Of course they did, you reply.
But not so fast!
There has, of course, been a lot of interest lately in tracing one’s DNA to find out one’s individual ancestry. But I haven’t seen much about the results of doing that for an entire ethnic group, or set of ethnic groups.
So I just had to wade through a recent study in the journal Cell exploring the ancestry of populations in the Middle East. It wasn’t easy reading, at least for someone like me with minimal background in DNA, genome sequencing, and words like “polygenic.” (I did take a college course in genetics and animal behavior, but we’re talking the mid-’60s, so today’s world of genetics and DNA bears little resemblance to what I had learned, even if I could somehow remember what I had learned!)
Anyhow, recent events in Afghanistan have of course prompted interest in questions like “What language do they speak in Afghanistan?” Apparently most Americans have no idea and invent answers like “Afghan” or “Arabic.” But Afghan isn’t a language, and Afghanis aren’t Arabs, so those answers won’t work, even though the mistake is understandable. (The correct answer is that they primarily speak Dari and Pashto; Dari is just the dialect of Persian spoken there, basically the same as the Farsi spoken in Iran, and Pashto is an older form of Persian; there are no significant number of Arabs in the mix.)
All of this just gives you a context for the map shown above, which gives a visual representation of the dispersal of Iran-like and Semitic languages in the region. Clearly linguistic and ethnic aspects are closely related (linguistics, in fact, used to be part of anthropology). But what does all this have to do with DNA and the human genome? There’s no way I can competently summarize the article in question, so I am just going to quote their abstract verbatim:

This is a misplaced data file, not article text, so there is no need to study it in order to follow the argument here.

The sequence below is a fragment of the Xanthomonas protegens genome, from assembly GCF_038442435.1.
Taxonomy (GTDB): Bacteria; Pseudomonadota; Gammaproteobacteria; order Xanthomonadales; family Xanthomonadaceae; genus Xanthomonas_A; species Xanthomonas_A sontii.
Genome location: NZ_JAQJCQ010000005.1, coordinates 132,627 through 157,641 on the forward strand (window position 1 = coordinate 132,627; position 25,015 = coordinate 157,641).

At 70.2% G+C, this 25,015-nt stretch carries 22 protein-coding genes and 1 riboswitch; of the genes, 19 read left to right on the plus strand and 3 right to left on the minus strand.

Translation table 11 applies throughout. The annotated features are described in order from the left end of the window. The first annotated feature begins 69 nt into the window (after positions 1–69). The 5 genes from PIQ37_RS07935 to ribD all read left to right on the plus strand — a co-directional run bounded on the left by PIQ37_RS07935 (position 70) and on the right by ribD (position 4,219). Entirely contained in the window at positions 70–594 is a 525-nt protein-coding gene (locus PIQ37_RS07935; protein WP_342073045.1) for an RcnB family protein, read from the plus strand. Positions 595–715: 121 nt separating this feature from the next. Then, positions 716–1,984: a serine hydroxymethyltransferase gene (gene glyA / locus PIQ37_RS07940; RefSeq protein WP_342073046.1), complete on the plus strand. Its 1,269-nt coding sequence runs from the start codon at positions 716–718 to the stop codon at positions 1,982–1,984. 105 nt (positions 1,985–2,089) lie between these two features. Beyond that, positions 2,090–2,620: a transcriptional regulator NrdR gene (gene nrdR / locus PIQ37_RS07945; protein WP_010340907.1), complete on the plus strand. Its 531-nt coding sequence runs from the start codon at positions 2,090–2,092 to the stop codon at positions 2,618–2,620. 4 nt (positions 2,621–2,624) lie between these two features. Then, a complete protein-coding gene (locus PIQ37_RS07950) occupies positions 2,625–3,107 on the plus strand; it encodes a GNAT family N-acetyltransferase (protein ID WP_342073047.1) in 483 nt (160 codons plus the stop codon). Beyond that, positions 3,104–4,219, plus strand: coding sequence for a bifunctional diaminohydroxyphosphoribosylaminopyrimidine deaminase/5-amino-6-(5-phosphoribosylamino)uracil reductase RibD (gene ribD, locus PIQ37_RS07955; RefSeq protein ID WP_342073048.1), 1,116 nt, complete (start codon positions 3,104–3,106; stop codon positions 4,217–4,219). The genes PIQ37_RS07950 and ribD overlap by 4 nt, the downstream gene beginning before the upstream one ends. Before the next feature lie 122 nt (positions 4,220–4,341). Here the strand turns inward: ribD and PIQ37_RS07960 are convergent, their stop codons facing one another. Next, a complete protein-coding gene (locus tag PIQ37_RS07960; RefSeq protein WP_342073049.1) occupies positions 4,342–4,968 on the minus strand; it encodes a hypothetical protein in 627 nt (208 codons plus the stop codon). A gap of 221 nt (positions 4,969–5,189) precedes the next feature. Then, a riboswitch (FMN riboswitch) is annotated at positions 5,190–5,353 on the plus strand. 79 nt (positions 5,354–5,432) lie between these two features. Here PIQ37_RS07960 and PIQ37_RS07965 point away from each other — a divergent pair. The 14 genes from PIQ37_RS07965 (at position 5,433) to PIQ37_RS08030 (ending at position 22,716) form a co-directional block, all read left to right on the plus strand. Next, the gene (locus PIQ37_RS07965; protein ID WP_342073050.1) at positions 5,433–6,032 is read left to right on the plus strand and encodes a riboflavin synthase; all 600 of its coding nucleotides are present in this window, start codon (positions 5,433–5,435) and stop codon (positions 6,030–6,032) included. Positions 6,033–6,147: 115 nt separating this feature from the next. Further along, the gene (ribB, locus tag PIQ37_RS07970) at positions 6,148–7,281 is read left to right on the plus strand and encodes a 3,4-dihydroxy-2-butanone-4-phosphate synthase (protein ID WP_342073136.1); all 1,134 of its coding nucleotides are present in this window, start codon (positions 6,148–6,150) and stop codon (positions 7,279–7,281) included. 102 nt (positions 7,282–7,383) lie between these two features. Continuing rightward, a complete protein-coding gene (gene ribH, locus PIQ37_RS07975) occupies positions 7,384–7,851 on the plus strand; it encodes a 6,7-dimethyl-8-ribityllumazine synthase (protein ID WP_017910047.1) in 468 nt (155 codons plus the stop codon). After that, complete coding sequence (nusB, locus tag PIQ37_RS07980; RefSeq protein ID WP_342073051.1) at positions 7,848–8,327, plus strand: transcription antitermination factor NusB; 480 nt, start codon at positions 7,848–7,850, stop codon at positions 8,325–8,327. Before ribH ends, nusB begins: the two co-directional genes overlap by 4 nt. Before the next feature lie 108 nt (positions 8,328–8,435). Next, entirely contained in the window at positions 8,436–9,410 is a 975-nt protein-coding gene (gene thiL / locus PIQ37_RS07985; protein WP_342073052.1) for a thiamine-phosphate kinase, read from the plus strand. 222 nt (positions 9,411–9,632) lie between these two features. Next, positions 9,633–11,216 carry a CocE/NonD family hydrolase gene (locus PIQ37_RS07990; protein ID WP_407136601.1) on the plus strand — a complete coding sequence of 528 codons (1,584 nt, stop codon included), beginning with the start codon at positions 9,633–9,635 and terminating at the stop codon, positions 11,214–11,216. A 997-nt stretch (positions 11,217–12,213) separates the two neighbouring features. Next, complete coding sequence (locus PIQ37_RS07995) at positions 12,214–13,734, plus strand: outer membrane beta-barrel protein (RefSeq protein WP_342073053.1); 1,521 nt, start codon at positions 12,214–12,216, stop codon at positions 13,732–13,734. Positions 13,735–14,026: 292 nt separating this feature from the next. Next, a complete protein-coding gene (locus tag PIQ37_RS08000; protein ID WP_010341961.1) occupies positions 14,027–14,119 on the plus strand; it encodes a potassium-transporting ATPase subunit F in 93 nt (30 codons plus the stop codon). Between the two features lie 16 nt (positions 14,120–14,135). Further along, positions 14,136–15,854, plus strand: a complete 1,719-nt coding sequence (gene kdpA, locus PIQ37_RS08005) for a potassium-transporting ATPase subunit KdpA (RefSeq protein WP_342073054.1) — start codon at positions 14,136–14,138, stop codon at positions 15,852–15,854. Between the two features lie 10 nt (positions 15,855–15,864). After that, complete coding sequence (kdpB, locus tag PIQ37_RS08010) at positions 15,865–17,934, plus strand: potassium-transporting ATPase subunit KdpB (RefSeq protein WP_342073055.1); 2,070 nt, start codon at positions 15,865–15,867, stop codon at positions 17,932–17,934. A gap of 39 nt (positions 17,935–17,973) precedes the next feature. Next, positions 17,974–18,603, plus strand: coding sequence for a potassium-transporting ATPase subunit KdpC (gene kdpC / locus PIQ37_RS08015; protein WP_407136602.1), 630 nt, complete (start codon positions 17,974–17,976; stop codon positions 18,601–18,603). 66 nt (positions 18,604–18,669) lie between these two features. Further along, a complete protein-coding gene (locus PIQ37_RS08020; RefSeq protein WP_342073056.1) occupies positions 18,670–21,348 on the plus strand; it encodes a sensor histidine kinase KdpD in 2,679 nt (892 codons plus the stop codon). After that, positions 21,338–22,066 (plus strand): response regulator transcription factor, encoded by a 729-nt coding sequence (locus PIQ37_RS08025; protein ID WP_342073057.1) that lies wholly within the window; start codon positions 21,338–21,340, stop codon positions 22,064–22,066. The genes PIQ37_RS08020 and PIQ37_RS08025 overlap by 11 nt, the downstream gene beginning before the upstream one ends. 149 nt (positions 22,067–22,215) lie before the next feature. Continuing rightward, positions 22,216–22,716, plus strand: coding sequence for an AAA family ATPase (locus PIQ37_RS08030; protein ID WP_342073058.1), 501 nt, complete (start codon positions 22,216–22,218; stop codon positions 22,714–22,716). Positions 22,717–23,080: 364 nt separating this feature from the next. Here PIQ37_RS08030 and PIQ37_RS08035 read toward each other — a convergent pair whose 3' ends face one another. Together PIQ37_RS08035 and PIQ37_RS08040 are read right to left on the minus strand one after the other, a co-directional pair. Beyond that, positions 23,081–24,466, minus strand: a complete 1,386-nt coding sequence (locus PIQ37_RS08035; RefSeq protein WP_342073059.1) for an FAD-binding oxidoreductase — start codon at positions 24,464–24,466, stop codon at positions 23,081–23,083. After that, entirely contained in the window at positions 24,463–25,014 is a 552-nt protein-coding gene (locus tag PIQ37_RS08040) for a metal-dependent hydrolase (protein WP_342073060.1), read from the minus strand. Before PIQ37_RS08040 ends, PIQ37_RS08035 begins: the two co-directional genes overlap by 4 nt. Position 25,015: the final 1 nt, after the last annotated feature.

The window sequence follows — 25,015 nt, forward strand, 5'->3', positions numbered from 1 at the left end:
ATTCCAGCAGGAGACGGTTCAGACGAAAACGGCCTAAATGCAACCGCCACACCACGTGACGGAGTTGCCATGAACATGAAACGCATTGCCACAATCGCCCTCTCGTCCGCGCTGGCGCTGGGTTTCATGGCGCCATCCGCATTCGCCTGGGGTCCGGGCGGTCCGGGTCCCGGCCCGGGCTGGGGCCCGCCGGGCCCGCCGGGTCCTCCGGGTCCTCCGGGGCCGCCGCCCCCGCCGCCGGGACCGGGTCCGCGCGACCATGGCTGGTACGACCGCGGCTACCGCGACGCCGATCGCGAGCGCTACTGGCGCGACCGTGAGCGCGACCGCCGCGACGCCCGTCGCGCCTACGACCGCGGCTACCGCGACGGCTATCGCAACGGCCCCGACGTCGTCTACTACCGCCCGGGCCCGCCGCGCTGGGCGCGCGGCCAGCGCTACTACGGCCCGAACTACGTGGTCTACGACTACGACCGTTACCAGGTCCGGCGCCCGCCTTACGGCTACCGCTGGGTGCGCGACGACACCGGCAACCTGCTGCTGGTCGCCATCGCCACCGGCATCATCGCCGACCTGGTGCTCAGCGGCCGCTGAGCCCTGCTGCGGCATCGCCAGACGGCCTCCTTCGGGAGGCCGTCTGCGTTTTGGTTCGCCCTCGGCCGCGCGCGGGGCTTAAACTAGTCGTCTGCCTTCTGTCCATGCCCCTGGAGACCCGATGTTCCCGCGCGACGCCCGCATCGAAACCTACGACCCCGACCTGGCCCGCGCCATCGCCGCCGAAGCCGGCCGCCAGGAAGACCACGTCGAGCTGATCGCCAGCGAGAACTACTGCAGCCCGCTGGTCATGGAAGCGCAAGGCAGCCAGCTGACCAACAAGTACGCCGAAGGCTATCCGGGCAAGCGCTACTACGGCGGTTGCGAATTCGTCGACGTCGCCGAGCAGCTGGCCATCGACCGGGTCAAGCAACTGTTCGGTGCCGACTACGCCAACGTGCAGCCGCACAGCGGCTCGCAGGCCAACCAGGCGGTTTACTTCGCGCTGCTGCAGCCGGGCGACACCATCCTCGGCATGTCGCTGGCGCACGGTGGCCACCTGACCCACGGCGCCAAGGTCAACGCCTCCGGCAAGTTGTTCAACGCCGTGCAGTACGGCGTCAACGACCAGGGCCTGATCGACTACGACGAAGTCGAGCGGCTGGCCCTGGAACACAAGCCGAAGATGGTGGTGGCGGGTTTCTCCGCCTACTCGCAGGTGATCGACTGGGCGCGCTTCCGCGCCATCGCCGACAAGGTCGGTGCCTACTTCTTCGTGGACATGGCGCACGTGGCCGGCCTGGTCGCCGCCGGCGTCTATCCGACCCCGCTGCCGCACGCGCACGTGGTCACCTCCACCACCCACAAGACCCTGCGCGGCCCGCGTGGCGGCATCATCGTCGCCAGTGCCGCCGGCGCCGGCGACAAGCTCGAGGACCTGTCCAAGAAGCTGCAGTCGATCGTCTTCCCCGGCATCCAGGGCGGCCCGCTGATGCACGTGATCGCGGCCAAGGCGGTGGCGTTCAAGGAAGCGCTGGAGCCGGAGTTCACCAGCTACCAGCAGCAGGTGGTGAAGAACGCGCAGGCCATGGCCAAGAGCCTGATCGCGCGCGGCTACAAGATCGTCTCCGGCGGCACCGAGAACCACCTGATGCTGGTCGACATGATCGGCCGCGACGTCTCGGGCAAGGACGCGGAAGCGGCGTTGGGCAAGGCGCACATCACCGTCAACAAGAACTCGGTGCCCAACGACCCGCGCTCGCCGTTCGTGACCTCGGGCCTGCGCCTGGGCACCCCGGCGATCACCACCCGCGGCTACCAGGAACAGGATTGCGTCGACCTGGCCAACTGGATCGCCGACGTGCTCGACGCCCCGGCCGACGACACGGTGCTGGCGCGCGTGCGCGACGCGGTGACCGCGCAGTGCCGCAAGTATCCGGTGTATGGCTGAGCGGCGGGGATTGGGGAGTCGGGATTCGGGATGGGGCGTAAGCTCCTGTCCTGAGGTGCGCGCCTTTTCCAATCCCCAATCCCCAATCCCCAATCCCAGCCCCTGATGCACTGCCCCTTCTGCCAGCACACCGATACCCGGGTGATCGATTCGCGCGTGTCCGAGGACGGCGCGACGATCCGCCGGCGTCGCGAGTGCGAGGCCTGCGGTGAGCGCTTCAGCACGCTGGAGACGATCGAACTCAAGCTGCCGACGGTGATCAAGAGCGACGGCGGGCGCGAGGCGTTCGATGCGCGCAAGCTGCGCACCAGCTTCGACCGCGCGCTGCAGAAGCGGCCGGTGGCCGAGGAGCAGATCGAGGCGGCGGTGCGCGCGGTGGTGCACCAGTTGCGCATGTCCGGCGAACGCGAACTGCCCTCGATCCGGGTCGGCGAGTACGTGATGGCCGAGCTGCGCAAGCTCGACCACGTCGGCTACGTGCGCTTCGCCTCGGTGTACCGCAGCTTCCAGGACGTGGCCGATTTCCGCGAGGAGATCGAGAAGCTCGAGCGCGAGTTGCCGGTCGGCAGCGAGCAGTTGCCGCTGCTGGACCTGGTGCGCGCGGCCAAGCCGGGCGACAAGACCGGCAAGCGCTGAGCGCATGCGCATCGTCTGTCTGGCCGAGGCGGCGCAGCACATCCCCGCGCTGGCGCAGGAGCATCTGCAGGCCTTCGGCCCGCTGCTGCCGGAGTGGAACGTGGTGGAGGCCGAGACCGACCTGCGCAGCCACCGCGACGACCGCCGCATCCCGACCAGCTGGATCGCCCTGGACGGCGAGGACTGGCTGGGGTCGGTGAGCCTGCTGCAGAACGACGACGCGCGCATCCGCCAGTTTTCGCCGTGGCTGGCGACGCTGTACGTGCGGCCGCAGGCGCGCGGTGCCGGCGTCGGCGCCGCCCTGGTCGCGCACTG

The Middle East region is important to understand human evolution and migrations but is underrepresented in genomic studies. Here, we generated 137 high-coverage physically phased genome sequences from eight Middle Eastern populations using linked-read sequencing. We found no genetic traces of early expansions out-of-Africa in present-day populations but found Arabians have elevated Basal Eurasian ancestry that dilutes their Neanderthal ancestry. Population sizes within the region started diverging 15–20 kya, when Levantines expanded while Arabians maintained smaller populations that derived ancestry from local hunter-gatherers. Arabians suffered a population bottleneck around the aridification of Arabia 6 kya, while Levantines had a distinct bottleneck overlapping the 4.2 kya aridification event. We found an association be- tween movement and admixture of populations in the region and the spread of Semitic languages. Finally, we identify variants that show evidence of selection, including polygenic selection. Our results provide detailed insights into the genomic and selective histories of the Middle East.
Categories: Life, Linguistics, Teaching & Learning